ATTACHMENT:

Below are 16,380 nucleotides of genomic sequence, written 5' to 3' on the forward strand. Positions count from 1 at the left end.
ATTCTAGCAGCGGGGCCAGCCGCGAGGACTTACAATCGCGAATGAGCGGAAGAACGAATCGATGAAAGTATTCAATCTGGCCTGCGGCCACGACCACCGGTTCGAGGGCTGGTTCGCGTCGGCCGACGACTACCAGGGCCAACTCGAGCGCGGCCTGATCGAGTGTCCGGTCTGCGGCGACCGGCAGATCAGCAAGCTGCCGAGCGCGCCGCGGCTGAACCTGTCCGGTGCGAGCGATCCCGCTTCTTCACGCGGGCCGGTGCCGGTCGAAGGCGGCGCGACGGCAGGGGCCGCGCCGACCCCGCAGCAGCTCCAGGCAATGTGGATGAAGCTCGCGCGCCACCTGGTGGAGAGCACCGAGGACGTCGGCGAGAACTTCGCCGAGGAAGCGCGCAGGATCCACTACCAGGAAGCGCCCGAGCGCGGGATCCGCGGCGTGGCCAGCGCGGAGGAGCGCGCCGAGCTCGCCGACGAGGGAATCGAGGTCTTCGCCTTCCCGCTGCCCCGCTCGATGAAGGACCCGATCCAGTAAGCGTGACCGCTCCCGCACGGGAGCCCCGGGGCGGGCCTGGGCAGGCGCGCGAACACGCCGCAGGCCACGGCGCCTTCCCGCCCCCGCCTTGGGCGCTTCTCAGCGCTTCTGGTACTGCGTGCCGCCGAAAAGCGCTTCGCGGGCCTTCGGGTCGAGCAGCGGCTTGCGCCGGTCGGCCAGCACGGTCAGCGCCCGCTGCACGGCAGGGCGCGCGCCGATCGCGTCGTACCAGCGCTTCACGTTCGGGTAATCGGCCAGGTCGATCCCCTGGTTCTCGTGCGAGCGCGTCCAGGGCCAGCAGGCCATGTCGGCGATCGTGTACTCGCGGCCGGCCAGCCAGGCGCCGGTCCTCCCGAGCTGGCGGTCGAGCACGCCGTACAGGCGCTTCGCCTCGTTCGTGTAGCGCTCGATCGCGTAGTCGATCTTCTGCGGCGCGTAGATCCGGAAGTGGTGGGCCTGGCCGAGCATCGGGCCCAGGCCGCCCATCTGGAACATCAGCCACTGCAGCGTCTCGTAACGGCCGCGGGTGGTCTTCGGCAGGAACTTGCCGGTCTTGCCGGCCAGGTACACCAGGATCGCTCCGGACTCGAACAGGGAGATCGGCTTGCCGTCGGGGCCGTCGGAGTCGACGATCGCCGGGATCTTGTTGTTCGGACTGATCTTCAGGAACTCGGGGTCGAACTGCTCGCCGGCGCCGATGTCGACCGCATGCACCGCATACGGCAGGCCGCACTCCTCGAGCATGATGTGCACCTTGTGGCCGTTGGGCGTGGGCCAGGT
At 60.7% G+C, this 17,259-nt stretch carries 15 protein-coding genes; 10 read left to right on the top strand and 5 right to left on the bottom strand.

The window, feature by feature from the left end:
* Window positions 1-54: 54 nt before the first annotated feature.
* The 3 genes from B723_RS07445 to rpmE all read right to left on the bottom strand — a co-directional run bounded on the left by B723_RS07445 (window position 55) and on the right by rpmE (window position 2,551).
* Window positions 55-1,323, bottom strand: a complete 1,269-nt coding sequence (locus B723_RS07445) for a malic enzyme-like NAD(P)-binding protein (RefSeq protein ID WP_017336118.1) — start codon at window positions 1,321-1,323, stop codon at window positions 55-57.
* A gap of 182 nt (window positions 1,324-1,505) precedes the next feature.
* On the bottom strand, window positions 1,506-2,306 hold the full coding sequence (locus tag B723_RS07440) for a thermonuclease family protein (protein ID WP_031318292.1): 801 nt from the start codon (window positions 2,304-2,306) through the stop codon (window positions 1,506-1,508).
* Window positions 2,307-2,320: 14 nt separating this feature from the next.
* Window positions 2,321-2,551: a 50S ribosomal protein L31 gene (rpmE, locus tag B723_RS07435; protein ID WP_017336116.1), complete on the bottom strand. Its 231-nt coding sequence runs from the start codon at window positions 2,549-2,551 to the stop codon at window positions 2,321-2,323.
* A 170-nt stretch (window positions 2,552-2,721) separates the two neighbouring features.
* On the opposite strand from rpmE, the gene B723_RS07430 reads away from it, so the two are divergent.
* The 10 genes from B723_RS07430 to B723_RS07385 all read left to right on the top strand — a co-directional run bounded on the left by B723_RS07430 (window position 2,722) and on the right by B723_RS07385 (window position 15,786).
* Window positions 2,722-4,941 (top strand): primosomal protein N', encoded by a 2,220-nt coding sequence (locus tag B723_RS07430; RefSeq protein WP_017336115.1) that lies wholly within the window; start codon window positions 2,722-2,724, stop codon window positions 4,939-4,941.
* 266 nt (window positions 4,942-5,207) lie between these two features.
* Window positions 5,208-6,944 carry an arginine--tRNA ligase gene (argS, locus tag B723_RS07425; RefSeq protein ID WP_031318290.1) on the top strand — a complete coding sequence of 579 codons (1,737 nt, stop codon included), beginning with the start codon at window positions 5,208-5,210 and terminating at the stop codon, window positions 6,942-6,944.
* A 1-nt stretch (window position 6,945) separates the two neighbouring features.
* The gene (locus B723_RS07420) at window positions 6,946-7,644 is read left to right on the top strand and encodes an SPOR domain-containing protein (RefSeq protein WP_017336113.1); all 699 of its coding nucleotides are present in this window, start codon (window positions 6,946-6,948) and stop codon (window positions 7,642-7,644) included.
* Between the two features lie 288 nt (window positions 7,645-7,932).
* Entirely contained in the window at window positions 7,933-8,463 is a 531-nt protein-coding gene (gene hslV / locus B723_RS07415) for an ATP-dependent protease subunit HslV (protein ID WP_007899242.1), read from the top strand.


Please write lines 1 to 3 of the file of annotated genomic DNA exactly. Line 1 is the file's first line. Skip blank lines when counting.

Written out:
Below are 16,380 nucleotides of genomic sequence, written 5' to 3' on the forward strand. Positions count from 1 at the left end.
ATTCTAGCAGCGGGGCCAGCCGCGAGGACTTACAATCGCGAATGAGCGGAAGAACGAATCGATGAAAGTATTCAATCTGGCCTGCGGCCACGACCACCGGTTCGAGGGCTGGTTCGCGTCGGCCGACGACTACCAGGGCCAACTCGAGCGCGGCCTGATCGAGTGTCCGGTCTGCGGCGACCGGCAGATCAGCAAGCTGCCGAGCGCGCCGCGGCTGAACCTGTCCGGTGCGAGCGATCCCGCTTCTTCACGCGGGCCGGTGCCGGTCGAAGGCGGCGCGACGGCAGGGGCCGCGCCGACCCCGCAGCAGCTCCAGGCAATGTGGATGAAGCTCGCGCGCCACCTGGTGGAGAGCACCGAGGACGTCGGCGAGAACTTCGCCGAGGAAGCGCGCAGGATCCACTACCAGGAAGCGCCCGAGCGCGGGATCCGCGGCGTGGCCAGCGCGGAGGAGCGCGCCGAGCTCGCCGACGAGGGAATCGAGGTCTTCGCCTTCCCGCTGCCCCGCTCGATGAAGGACCCGATCCAGTAAGCGTGACCGCTCCCGCACGGGAGCCCCGGGGCGGGCCTGGGCAGGCGCGCGAACACGCCGCAGGCCACGGCGCCTTCCCGCCCCCGCCTTGGGCGCTTCTCAGCGCTTCTGGTACTGCGTGCCGCCGAAAAGCGCTTCGCGGGCCTTCGGGTCGAGCAGCGGCTTGCGCCGGTCGGCCAGCACGGTCAGCGCCCGCTGCACGGCAGGGCGCGCGCCGATCGCGTCGTACCAGCGCTTCACGTTCGGGTAATCGGCCAGGTCGATCCCCTGGTTCTCGTGCGAGCGCGTCCAGGGCCAGCAGGCCATGTCGGCGATCGTGTACTCGCGGCCGGCCAGCCAGGCGCCGGTCCTCCCGAGCTGGCGGTCGAGCACGCCGTACAGGCGCTTCGCCTCGTTCGTGTAGCGCTCGATCGCGTAGTCGATCTTCTGCGGCGCGTAGATCCGGAAGTGGTGGGCCTGGCCGAGCATCGGGCCCAGGCCGCCCATCTGGAACATCAGCCACTGCAGCGTCTCGTAACGGCCGCGGGTGGTCTTCGGCAGGAACTTGCCGGTCTTGCCGGCCAGGTACACCAGGATCGCTCCGGACTCGAACAGGGAGATCGGCTTGCCGTCGGGGCCGTCGGAGTCGACGATCGCCGGGATCTTGTTGTTCGGACTGATCTTCAGGAACTCGGGGTCGAACTGCTCGCCGGCGCCGATGTCGACCGCATGCACCGCATACGGCAGGCCGCACTCCTCGAGCATGATGTGCACCTTGTGGCCGTTGGGCGTGGGCCAGGT
At 60.7% G+C, this 17,259-nt stretch carries 15 protein-coding genes; 10 read left to right on the top strand and 5 right to left on the bottom strand.